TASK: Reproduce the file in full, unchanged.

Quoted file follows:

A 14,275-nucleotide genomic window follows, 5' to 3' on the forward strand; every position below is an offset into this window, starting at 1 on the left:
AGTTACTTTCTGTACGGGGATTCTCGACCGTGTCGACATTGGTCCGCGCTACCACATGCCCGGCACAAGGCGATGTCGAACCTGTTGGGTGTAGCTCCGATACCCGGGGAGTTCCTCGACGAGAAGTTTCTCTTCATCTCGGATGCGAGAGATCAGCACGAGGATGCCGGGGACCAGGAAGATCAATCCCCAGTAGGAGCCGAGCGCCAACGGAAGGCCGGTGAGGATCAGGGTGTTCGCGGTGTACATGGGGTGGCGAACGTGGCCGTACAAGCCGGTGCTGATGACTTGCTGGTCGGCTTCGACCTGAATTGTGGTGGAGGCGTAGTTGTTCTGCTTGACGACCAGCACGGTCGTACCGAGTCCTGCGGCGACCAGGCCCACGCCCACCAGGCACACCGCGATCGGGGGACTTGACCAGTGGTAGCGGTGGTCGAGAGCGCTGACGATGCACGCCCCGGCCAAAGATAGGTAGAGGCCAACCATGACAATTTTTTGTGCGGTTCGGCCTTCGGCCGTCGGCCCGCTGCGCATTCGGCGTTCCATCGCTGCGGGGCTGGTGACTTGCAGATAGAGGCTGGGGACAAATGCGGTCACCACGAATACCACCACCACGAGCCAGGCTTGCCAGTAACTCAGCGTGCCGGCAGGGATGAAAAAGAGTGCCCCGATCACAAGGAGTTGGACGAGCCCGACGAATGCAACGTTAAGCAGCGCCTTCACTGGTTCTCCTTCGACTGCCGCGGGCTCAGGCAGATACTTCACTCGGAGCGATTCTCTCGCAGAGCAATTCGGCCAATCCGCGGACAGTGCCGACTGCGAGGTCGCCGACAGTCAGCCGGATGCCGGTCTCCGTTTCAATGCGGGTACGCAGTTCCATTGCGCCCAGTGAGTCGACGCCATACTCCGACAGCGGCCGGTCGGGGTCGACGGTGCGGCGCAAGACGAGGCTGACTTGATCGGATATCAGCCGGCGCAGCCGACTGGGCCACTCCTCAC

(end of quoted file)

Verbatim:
A 14,275-nucleotide genomic window follows, 5' to 3' on the forward strand; every position below is an offset into this window, starting at 1 on the left:
AGTTACTTTCTGTACGGGGATTCTCGACCGTGTCGACATTGGTCCGCGCTACCACATGCCCGGCACAAGGCGATGTCGAACCTGTTGGGTGTAGCTCCGATACCCGGGGAGTTCCTCGACGAGAAGTTTCTCTTCATCTCGGATGCGAGAGATCAGCACGAGGATGCCGGGGACCAGGAAGATCAATCCCCAGTAGGAGCCGAGCGCCAACGGAAGGCCGGTGAGGATCAGGGTGTTCGCGGTGTACATGGGGTGGCGAACGTGGCCGTACAAGCCGGTGCTGATGACTTGCTGGTCGGCTTCGACCTGAATTGTGGTGGAGGCGTAGTTGTTCTGCTTGACGACCAGCACGGTCGTACCGAGTCCTGCGGCGACCAGGCCCACGCCCACCAGGCACACCGCGATCGGGGGACTTGACCAGTGGTAGCGGTGGTCGAGAGCGCTGACGATGCACGCCCCGGCCAAAGATAGGTAGAGGCCAACCATGACAATTTTTTGTGCGGTTCGGCCTTCGGCCGTCGGCCCGCTGCGCATTCGGCGTTCCATCGCTGCGGGGCTGGTGACTTGCAGATAGAGGCTGGGGACAAATGCGGTCACCACGAATACCACCACCACGAGCCAGGCTTGCCAGTAACTCAGCGTGCCGGCAGGGATGAAAAAGAGTGCCCCGATCACAAGGAGTTGGACGAGCCCGACGAATGCAACGTTAAGCAGCGCCTTCACTGGTTCTCCTTCGACTGCCGCGGGCTCAGGCAGATACTTCACTCGGAGCGATTCTCTCGCAGAGCAATTCGGCCAATCCGCGGACAGTGCCGACTGCGAGGTCGCCGACAGTCAGCCGGATGCCGGTCTCCGTTTCAATGCGGGTACGCAGTTCCATTGCGCCCAGTGAGTCGACGCCATACTCCGACAGCGGCCGGTCGGGGTCGACGGTGCGGCGCAAGACGAGGCTGACTTGATCGGATATCAGCCGGCGCAGCCGACTGGGCCACTCCTCAC